Do you suffer from an underbite?
If so, you’re not alone. About 5-10% of the population lives with an underbite smile, and many of them seek underbite correction.
Here, we’re helping you understand what an underbite is, what causes it, and how you can fix it at home or at your dentist’s office.
What is an Underbite?
An underbite, more formally referred to as prognathism, occurs when the bottom front teeth overlap the top front teeth when you close your mouth naturally. This is due to the lower jaw protruding further than the upper jaw, creating a malocclusion.
Why Do I Have One?
People develop underbites for several reasons including:
- an inherited gene
- lower jaw misalignment
- thumb sucking
- mouth breathing
- bad chewing habits
- pushing the tongue against the teeth constantly
The most common reason is genetics.
Is an Underbite Bad?
Aside from causing many people to feel self-conscious, an underbite can create real problems including:
- difficulty chewing
- trouble with swallowing
- bad breath
- speech problems
- worn enamel and tooth decay from rubbing
- sleep apnea
- facial abnormalities
To clearly answer the question, the problems an underbite can cause are not good at all. In most cases, an underbite requires early intervention from the right dentist.
Adult underbites will not simply go away, but you have several options for correcting your underbite.
How to Fix an Underbite at Home
If your underbite is mild enough to fix yourself, you want to help with what your dentist is already doing, or you simply want to relieve the jaw pain caused by your underbite, try underbite exercises to stretch and strengthen your jaw.
Underbite Exercise 1
In sets of 10, open your jaw wide enough that it stretches but does not hurt, and perform circular motions and then repeat with side to side motions.
Underbite Exercise 2
In sets of 10, open and close your mouth slowly in front of a mirror. Use your hands to pull your jaw and adjust your bite so that you open and close in proper alignment.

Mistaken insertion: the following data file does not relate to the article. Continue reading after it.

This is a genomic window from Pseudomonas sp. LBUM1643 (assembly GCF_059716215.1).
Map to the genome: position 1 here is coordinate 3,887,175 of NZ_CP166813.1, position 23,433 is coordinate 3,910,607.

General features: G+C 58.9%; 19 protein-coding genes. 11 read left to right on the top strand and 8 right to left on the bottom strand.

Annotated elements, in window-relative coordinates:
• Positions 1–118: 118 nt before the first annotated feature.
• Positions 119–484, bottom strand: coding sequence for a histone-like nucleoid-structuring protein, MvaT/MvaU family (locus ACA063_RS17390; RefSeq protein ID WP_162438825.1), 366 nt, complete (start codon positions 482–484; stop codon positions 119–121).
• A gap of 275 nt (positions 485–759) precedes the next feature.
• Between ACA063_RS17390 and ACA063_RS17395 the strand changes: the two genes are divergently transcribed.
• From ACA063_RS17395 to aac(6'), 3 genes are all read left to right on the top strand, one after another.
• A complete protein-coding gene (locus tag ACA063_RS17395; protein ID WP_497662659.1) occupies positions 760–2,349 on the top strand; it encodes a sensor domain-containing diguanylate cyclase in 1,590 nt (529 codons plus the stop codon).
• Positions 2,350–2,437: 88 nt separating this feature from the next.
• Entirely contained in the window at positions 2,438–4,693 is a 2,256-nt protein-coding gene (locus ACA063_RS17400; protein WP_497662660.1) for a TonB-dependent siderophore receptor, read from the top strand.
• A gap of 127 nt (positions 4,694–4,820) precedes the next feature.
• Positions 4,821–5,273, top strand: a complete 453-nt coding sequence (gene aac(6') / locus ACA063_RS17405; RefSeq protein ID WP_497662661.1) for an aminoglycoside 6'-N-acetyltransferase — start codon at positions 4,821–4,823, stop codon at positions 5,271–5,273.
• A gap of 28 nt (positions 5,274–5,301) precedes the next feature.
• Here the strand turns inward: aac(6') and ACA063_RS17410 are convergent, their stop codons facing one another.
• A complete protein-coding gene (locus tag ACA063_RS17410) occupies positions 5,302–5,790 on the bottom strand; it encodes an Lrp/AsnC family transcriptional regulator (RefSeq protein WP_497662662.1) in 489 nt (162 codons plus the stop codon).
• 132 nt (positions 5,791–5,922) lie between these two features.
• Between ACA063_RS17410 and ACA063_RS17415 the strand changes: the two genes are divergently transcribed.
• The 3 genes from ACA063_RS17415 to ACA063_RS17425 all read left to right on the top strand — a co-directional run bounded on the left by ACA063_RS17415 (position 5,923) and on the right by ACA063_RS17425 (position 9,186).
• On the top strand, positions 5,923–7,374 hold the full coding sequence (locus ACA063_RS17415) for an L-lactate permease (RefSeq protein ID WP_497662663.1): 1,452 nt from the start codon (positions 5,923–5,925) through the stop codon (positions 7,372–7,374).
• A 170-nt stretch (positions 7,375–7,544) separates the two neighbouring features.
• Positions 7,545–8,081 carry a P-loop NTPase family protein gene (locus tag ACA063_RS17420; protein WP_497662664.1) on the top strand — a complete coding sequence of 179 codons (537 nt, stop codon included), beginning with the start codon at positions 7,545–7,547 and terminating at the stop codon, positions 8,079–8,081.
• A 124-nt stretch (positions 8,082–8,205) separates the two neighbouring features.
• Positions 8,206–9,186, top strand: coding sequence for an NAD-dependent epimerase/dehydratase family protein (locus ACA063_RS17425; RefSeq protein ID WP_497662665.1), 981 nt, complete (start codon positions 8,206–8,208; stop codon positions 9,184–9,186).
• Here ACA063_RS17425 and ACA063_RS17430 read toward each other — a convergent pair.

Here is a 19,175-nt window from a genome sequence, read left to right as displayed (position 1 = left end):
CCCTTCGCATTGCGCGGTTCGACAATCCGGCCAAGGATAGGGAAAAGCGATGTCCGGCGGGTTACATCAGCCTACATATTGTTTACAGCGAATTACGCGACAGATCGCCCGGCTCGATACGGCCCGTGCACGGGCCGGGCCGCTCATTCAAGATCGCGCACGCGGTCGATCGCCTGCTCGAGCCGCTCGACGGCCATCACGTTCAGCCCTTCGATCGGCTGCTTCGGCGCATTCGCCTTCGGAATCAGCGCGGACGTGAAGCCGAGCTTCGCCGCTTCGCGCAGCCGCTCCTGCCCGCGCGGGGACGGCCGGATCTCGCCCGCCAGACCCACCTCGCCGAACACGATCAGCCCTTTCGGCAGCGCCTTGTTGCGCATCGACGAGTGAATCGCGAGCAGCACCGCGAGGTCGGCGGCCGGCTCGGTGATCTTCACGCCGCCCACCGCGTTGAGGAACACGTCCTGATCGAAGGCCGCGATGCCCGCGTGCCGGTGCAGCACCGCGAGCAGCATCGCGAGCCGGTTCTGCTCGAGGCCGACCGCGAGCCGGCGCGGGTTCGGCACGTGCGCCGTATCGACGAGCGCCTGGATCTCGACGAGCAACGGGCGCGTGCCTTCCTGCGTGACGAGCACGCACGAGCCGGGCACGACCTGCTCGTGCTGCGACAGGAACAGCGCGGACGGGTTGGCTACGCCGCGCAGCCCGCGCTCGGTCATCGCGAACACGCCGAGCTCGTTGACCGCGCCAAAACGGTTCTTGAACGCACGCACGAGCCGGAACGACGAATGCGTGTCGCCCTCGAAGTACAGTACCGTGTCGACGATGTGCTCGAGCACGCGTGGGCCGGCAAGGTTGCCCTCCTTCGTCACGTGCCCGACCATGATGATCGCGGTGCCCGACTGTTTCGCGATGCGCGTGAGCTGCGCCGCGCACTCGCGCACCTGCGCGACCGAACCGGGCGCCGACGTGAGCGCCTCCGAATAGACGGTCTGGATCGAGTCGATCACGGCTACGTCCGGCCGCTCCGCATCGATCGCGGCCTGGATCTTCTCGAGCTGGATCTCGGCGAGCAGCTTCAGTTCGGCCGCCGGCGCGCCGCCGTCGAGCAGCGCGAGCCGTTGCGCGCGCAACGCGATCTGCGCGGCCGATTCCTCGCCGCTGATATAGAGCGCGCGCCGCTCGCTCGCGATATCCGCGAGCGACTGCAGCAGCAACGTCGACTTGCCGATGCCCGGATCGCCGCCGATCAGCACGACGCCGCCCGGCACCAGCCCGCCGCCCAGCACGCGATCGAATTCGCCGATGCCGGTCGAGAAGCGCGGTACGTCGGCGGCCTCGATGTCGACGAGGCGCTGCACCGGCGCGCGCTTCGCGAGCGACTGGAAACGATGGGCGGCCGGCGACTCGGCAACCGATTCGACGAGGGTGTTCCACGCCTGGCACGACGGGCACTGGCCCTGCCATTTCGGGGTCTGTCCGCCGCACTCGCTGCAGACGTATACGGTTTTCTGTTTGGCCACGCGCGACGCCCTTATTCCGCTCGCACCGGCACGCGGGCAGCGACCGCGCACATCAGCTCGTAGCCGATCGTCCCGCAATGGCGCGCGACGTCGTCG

Underbite Exercise 3
For a 10 second stretch, use your fingers on the top and bottom to gently open your mouth as wide as possible.
How to Fix an Underbite Professionally
If your underbite requires more than some home exercises, you should seek out professional help.
Your dentist will assess the severity of your underbite and then choose which method will benefit you the most. Here, we’ve listed four different options that you could discuss with your dentist.
Once you know what method you’d like to pursue, click here for a trusted dentist.
Dentists often resort to using two types of braces to correct an underbite.
Reverse pull headgear is worn like a facemask and it pulls the jaw into proper position. Though this method works, dentists do not always select it because it requires patients to wear the gear for up to 14 hours a day.
The other braces option, the upper jaw expander, works in cases of overcrowding or a narrow upper mouth prevents the upper jaw from closing properly. The brace attaches to your top molars and widens the upper area.
Sometimes an overcrowded mouth creates the underbite. In this case, the dentist may be able to correct it by removing crowded teeth to create more space.
Extreme cases may require a surgery that detaches the jaw bone, separating the mandible and maxilla. The surgeon then attaches it so that the lower jaw sits further back.
This aligns the teeth properly for a better bite.
This new approach to dealing with mild underbites fits veneers to the upper teeth and reshapes the lower ones. It alleviates jaw discomfort and provides cosmetic benefits, though does not actually correct the underbite.
Smile Despite Your Bite!
Don’t let your underbite stop you from smiling. Smiles are contagious, even when they’re a little off.
With underbite correction, you can improve your bite and feel more comfortable with your appearance. Check us out for more health and fitness information!